found! not lost blog

“Instructions for living a life: Pay attention. Be astonished. Tell about it.” ― Mary Oliver

To be less stupid in the New Year…

I’m baack.  Apologies for the hiatus to those who actually missed me.  What began as a break from writing during the pre-Christmas scramble (during which I run out to stores the week before Christmas to procure not the last-minute gifts, but ALL of the gifts, send out our Christmas cards, etc. etc.) turned in to a two-week-plus hiatus.  We were busy relaxing, playing, cleaning, and generally doing a bunch of stuff we don’t do when we’re working.

Not that I didn’t think to write, but maybe it was the sense that if I wrote around Christmas or New Year’s I’d have to write about those things, and I didn’t have much to say on either topic at the time.  But now I do (belatedly) thanks to an article on the Huffington Post shared with me by a friend the other day, titled:12 Really Stupid Things I Never Want To Do Again”. 

Check out the link above, it’s worth a read. The gist is this: stop doing things that make you either unhappy or intolerable to be around — all classifiable according to the author as “stupid things”.

An aspirational goal, inspirational way of looking at our own behaviors even if it is a bit hyperbolic.  Worrying about your looks is hardly because you think your friends won’t like you otherwise (unless maybe you’re in junior high, in which case they might not), but some of us actually get joy in dressing for ourselves. It’s not about approval from others — but the idea of focusing more on what’s inside than outside, yeah, I get it. That resonates. 

Not making fun of people?! Really — you’re killing me, Reverend. I get that it isn’t kind, necessary, or even always true, but I this is a tough one. I don’t do it often, but there’s definitely a sarcastic part of me that can’t resist an occasional comment or two — and I’m also guilty of getting a laugh out of other people’s smart remarks, who can honestly say they don’t? If you watch Chelsea Lately or E! The Soup you know exactly what I mean.  But – we can probably all agree the really mean-spirited stuff (that which is laughing at the person more than with them) is not necessary to living a humor-filled life.

As for the others, I do agree that things like comparing yourself to others, “should”-ing ourselves, trying to compel others to like you, interrupting, working constantly, not giving people a break, or generally being a jerk are behaviors that can and should be limited. They don’t add any value to our lives, and limiting them actually can make our lives and those of people who have to be around us a lot more enjoyable.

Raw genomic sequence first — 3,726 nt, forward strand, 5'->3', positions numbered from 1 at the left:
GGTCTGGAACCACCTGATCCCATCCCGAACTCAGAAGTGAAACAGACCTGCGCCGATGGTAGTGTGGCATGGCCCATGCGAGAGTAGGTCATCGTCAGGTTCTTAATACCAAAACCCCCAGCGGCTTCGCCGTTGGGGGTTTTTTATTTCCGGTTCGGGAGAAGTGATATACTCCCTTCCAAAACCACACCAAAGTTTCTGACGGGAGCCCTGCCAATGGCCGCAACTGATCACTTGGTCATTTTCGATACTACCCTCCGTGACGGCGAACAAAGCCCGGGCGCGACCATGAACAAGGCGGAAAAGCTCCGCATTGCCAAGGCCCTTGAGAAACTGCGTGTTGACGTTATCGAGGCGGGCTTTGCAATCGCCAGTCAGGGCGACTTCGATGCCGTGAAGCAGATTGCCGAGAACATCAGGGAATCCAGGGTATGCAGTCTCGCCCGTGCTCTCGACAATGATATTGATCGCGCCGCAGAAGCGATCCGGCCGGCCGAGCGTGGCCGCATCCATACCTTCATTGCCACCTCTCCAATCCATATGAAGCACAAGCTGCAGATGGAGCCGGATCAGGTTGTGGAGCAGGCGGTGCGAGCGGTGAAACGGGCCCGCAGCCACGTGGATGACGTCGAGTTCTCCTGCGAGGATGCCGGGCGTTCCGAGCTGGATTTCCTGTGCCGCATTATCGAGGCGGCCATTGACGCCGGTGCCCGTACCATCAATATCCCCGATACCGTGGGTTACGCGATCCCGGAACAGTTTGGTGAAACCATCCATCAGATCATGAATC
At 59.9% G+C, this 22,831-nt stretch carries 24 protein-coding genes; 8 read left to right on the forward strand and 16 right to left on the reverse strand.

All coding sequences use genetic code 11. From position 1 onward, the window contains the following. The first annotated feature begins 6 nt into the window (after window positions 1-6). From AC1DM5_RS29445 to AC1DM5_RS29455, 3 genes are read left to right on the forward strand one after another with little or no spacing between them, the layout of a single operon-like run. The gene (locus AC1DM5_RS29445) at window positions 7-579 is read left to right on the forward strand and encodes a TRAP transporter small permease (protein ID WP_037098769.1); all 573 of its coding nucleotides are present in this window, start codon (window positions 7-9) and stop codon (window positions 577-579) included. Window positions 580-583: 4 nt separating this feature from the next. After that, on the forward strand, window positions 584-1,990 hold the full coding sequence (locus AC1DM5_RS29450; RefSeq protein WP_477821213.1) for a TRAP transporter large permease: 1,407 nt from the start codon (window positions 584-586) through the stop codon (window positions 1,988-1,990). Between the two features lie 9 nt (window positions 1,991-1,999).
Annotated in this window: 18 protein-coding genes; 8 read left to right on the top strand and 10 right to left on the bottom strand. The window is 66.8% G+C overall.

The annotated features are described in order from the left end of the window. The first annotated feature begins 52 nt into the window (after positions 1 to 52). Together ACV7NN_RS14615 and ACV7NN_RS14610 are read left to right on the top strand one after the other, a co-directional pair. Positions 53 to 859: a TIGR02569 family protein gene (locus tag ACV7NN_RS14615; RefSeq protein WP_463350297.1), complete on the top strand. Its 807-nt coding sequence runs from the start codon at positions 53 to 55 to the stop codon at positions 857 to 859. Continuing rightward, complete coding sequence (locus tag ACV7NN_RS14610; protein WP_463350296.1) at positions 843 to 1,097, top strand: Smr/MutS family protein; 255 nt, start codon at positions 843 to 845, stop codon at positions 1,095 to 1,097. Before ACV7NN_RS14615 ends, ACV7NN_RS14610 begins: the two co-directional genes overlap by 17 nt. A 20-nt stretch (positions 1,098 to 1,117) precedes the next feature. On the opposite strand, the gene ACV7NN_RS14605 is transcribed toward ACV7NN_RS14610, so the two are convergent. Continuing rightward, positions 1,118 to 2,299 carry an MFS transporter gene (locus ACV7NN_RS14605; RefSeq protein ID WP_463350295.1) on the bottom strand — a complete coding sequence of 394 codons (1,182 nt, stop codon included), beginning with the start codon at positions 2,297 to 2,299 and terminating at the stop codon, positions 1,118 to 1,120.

Something I’ve learned to do better in the last couple of years was letting go of the need to be liked, and not being too hard on myself. It’s sort of happened as I’ve gotten older, the self-acceptance and the realization that who I am is just fine, but may not be for everyone and that is just fine too. My version of Stuart Smalley’s “I’m good enough, I’m smart enough, and doggone it, (enough) people like me!”. HA!  Along these lines, working constantly is no longer a struggle for me as once I got to the likability and self-acceptance I was able to feel confident about myself and my work performance without working around the clock. In fact, I like myself better because I’m not a workaholic — makes me a better and more interesting person, wife, mother, than I was before.

Goals for this year that I could adopt were well-articulated in the article:  try to give other people a break (only fair if I’m letting myself off the hook, per the above!) and not interrupting — something I tell my kids, but don’t always obey myself.  I talk a lot, I talk fast, I think I’m an OK listener, but others may not feel like I’m listening if I’m also interrupting. This flows into the last one: not being a jerk — seems obvious, but to really look at the writer’s examples of jerk-like behavior and hold myself to NOT doing this, it’s a good challenge. And interrupting is a jerk behavior too, BTW.  So, these are goals, not “New Year’s resolutions”, since I do not believe change has to happen based on the date on a calendar, but maybe they offer some fodder for your own reflection. Which of the 12 do you think you’re most guilty of and do you agree with the article’s stance, do they all need to go?  Have you successfully tackled any of these already?

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This entry was posted on January 5, 2012 by in learn and tagged , , , , .
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